The Will of God as a Way of Life: Finding and Following the Will of God
Author: Gerald Sittser
View: Wisdom View
This is a well-crafted book. It has the sensitivity of a Henri Nouwen book and the breath of references of an Os Guinness book. On top of that it also holds the correct view of guidance! Sittser quotes from many books on guidance, but it appears that he is not aware of the existence of Decision Making and the Will of God.
The strengths of the book are on harmonizing the moral will of God with the everyday mundane actions of life (chp. 14) and harmonizing God's sovereign will with the suffering and tragedy in the earth (chps 9-10). Sittser's own profound loss of family in an auto crash gives him the sensitivity to approach the subject with insight and his knowledge of Scripture to point us toward edifying answers.
He holds the wisdom view instinctively from his sense of Scripture as a whole. For instance, he defends the sense of freedom in decision making, but never refers to a specific verse on that topic. His discussion, however, fits the flow and heart of the Scripture.
The reader may be confused by his use of the traditional language at times. He does this out of habit rather than conviction. His conviction is the "conventional understanding of God's will" is not biblical.
Conventional understanding of God's will defines it as a specific pathway we should follow into the future. God' knows what this pathway is, and he has laid it out for us to follow. Our responsibility is to discover this pathway--God's plan four our lives We must discover which of the many pathways we could follow is the one we should follow, the one God has planned for us. If and when we make the right choice, we will receive his favor, fulfill our divine destiny, and succeed in life (p. 17).
This conventional understanding is found wanting. First, it focuses attention on future decisions not on the decisions of each day (18-20). Second, it betrays a false and negative view of God who is hiding His will (20-22). Finally, this view betrays our desire to control a future that simply cannot be controlled (22-24). Sittser has three experiences that caused him to question and then reject this approach. He ended up taking a new vocation from what he thought he had discovered as God's will. He faced "catastrophic suffering" which the traditional approach could not explain. Finally, the teaching of the Bible challenged him to discover a different approach to God's guidance (24).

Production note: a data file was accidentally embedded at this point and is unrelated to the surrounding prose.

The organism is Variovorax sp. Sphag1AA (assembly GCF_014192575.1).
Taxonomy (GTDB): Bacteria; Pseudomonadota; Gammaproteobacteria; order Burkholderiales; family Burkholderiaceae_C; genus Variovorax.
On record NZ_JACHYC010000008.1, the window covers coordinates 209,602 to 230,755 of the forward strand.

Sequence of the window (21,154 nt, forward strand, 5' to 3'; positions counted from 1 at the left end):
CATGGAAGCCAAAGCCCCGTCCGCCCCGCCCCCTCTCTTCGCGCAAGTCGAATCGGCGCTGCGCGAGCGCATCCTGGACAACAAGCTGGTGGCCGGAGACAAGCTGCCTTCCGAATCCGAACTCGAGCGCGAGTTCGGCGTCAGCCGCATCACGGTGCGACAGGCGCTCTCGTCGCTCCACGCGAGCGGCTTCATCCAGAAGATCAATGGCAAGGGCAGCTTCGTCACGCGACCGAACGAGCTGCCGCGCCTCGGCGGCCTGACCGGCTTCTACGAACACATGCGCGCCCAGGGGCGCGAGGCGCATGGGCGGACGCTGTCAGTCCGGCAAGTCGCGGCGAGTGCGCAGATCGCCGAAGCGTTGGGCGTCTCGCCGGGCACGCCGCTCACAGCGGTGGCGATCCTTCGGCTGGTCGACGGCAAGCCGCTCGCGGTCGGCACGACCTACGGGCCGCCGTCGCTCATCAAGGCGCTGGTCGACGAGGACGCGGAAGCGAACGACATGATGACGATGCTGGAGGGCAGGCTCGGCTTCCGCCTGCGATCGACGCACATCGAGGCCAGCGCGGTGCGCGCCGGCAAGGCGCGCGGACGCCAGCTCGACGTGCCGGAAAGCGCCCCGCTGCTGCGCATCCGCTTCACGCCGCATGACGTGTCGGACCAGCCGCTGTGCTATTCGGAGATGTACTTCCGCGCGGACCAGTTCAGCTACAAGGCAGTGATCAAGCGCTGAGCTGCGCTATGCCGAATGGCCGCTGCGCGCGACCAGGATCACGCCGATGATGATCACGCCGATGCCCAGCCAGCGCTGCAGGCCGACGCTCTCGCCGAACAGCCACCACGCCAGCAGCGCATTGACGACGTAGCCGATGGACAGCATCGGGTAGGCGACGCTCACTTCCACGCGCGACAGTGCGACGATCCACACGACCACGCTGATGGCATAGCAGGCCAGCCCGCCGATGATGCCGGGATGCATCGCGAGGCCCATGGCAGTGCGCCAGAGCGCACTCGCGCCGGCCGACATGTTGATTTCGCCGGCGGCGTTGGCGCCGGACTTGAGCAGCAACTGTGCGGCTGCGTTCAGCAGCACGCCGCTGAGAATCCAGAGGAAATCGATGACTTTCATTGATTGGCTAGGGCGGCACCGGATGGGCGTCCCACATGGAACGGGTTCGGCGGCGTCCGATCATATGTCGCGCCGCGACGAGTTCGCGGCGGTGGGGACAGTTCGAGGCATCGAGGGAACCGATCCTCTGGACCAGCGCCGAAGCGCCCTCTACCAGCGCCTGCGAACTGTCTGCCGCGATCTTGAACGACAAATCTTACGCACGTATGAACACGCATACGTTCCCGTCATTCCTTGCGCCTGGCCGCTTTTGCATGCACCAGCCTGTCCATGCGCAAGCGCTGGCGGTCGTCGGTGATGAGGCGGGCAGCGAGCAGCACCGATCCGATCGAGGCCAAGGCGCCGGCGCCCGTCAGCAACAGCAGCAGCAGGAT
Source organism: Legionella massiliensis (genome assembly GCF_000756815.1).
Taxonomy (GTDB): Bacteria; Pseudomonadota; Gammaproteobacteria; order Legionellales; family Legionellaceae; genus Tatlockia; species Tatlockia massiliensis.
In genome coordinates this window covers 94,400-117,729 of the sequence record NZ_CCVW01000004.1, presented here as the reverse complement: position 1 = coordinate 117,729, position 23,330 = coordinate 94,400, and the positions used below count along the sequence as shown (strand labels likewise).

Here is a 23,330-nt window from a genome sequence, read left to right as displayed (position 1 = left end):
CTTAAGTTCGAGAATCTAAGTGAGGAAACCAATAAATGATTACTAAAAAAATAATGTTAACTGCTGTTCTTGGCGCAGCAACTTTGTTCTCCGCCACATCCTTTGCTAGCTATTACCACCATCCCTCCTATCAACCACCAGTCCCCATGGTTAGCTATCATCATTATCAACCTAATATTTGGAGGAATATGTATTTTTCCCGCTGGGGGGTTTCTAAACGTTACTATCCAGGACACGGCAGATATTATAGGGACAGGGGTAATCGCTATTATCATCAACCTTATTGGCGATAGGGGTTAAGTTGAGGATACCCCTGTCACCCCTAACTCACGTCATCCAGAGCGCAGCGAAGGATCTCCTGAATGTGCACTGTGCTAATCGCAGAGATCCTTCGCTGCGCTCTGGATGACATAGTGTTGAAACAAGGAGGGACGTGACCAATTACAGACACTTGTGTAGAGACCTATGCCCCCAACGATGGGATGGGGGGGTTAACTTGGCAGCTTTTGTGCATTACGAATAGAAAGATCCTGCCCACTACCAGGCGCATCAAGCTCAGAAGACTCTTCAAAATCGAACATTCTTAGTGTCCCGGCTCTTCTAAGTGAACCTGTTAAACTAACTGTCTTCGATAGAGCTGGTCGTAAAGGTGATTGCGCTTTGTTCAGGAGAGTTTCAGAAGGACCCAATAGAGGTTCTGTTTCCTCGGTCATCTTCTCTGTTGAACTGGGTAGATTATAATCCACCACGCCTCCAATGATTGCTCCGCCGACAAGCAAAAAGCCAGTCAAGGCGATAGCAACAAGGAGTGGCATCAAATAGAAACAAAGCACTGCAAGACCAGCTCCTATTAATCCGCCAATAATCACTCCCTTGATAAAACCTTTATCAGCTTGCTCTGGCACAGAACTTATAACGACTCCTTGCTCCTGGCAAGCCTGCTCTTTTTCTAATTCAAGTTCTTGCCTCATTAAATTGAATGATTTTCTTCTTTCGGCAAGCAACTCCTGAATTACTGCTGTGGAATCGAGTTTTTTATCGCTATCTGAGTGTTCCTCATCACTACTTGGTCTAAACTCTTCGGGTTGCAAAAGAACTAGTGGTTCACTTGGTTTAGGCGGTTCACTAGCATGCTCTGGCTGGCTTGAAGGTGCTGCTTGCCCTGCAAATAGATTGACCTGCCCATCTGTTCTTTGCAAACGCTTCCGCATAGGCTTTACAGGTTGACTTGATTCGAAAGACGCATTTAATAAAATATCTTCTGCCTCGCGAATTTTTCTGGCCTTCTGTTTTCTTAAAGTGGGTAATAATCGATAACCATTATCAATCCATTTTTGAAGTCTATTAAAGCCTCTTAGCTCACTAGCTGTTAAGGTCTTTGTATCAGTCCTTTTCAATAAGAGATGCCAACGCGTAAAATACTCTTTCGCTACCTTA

He discovered "Our Astonishing Freedom" (chp. 2) instead of a set of decisions predetermined as God's will. God will not tell us "exactly what to do, where to go, and how to chose (26)." God only requires that "our heart is good, our motives are pure, and our basic direction is right (26)." When we seek God's kingdom first "whatever choices we make concerning the future become the will of god for our lives (30)." There is not just one will, but many options pleasing to God. When we chose His sovereignty makes sure it is the path that will work out God's purposes (30). All that we must do is obey the revealed will of God (moral) which we already know (34).
Most of the book turns to a rich discussion of obeying God's moral will, that is, seeking His kingdom first. "The will of God, then, consists of one clear mandate--that we make god the absolute center of our lives (52)."
Sittser takes an approach like Os Guinness (The Call) to our calling versus our vocation. By creation and gifting God has made us prepared to serve in certain ways. This "calling" is our goal not a particular vocation. Several different vocations could be followed in fulfilling this calling. This calling is revealed by our deepest motivational desires (82), our talents (84), our life experiences (86), what God sovereignly allows (open and closed doors) (87) supported by the community of faith discovering where we best function in the Body of Christ (89). We are to listen to these voices not a mystical feeling about God's will (92).
The final choices we make will be based upon wisdom from God in how to best serve His kingdom. God's sovereign superintendence of the details will assure us that our choices will please God and work together for good (chp 16-17).
This book is the wisdom position stated without many of the Scriptural proofs for the concept of freedom and wisdom. Its strength is applying these decisions to the mundane every day choices and then seeing God's sovereign guidance even when the greatest tragedies crash into our lives. This book is not a good one to learn the way of wisdom. It is best read by the one convinced of the wisdom view. This book then will share valuable insight into the outworking of guidance in the ups and downs of life where the troubles are as common as the sparks that fly upward from a fire.